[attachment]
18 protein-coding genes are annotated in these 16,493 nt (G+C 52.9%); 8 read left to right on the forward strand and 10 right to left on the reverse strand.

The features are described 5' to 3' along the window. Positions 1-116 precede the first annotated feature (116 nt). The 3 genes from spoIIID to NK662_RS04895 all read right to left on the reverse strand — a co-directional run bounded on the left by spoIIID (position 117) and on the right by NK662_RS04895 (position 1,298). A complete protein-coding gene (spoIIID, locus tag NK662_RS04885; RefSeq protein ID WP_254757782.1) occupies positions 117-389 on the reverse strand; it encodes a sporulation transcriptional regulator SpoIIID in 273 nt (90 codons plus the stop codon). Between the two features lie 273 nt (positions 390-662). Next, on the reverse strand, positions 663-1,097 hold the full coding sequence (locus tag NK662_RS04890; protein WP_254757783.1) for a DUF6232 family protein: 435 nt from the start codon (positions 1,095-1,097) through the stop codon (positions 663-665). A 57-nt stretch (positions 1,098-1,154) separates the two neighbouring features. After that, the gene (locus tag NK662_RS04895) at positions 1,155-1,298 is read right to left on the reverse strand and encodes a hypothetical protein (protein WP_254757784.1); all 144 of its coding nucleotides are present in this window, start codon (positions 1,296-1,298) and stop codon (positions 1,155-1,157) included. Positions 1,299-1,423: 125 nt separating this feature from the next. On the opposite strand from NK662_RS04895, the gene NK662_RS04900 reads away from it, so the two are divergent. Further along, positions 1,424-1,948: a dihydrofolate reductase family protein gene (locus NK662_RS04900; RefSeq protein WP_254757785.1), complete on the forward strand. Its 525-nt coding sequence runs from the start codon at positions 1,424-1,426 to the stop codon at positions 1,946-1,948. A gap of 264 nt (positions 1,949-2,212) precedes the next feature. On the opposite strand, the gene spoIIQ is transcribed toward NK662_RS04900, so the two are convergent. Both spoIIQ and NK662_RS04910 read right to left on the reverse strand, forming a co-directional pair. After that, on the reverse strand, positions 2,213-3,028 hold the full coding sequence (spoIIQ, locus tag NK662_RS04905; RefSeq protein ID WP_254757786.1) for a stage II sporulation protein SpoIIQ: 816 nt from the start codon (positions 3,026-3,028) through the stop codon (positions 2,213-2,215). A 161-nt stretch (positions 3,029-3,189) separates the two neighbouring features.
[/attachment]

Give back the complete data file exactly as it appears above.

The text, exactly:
18 protein-coding genes are annotated in these 16,493 nt (G+C 52.9%); 8 read left to right on the forward strand and 10 right to left on the reverse strand.

The features are described 5' to 3' along the window. Positions 1-116 precede the first annotated feature (116 nt). The 3 genes from spoIIID to NK662_RS04895 all read right to left on the reverse strand — a co-directional run bounded on the left by spoIIID (position 117) and on the right by NK662_RS04895 (position 1,298). A complete protein-coding gene (spoIIID, locus tag NK662_RS04885; RefSeq protein ID WP_254757782.1) occupies positions 117-389 on the reverse strand; it encodes a sporulation transcriptional regulator SpoIIID in 273 nt (90 codons plus the stop codon). Between the two features lie 273 nt (positions 390-662). Next, on the reverse strand, positions 663-1,097 hold the full coding sequence (locus tag NK662_RS04890; protein WP_254757783.1) for a DUF6232 family protein: 435 nt from the start codon (positions 1,095-1,097) through the stop codon (positions 663-665). A 57-nt stretch (positions 1,098-1,154) separates the two neighbouring features. After that, the gene (locus tag NK662_RS04895) at positions 1,155-1,298 is read right to left on the reverse strand and encodes a hypothetical protein (protein WP_254757784.1); all 144 of its coding nucleotides are present in this window, start codon (positions 1,296-1,298) and stop codon (positions 1,155-1,157) included. Positions 1,299-1,423: 125 nt separating this feature from the next. On the opposite strand from NK662_RS04895, the gene NK662_RS04900 reads away from it, so the two are divergent. Further along, positions 1,424-1,948: a dihydrofolate reductase family protein gene (locus NK662_RS04900; RefSeq protein WP_254757785.1), complete on the forward strand. Its 525-nt coding sequence runs from the start codon at positions 1,424-1,426 to the stop codon at positions 1,946-1,948. A gap of 264 nt (positions 1,949-2,212) precedes the next feature. On the opposite strand, the gene spoIIQ is transcribed toward NK662_RS04900, so the two are convergent. Both spoIIQ and NK662_RS04910 read right to left on the reverse strand, forming a co-directional pair. After that, on the reverse strand, positions 2,213-3,028 hold the full coding sequence (spoIIQ, locus tag NK662_RS04905; RefSeq protein ID WP_254757786.1) for a stage II sporulation protein SpoIIQ: 816 nt from the start codon (positions 3,026-3,028) through the stop codon (positions 2,213-2,215). A 161-nt stretch (positions 3,029-3,189) separates the two neighbouring features.